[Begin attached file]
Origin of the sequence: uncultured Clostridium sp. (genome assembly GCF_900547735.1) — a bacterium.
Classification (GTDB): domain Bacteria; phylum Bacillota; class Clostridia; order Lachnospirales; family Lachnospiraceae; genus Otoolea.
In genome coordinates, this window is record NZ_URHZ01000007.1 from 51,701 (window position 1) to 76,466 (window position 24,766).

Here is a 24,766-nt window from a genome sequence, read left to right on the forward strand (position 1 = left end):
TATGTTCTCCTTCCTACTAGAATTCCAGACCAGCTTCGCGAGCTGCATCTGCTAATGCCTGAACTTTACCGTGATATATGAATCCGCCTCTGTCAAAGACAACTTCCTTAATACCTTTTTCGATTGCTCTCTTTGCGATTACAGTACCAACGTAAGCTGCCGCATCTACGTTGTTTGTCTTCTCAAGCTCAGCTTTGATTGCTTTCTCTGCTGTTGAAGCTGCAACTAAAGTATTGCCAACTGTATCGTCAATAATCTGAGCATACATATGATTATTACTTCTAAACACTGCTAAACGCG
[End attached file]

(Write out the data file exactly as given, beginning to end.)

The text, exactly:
Origin of the sequence: uncultured Clostridium sp. (genome assembly GCF_900547735.1) — a bacterium.
Classification (GTDB): domain Bacteria; phylum Bacillota; class Clostridia; order Lachnospirales; family Lachnospiraceae; genus Otoolea.
In genome coordinates, this window is record NZ_URHZ01000007.1 from 51,701 (window position 1) to 76,466 (window position 24,766).

Here is a 24,766-nt window from a genome sequence, read left to right on the forward strand (position 1 = left end):
TATGTTCTCCTTCCTACTAGAATTCCAGACCAGCTTCGCGAGCTGCATCTGCTAATGCCTGAACTTTACCGTGATATATGAATCCGCCTCTGTCAAAGACAACTTCCTTAATACCTTTTTCGATTGCTCTCTTTGCGATTACAGTACCAACGTAAGCTGCCGCATCTACGTTGTTTGTCTTCTCAAGCTCAGCTTTGATTGCTTTCTCTGCTGTTGAAGCTGCAACTAAAGTATTGCCAACTGTATCGTCAATAATCTGAGCATACATATGATTATTACTTCTAAACACTGCTAAACGCG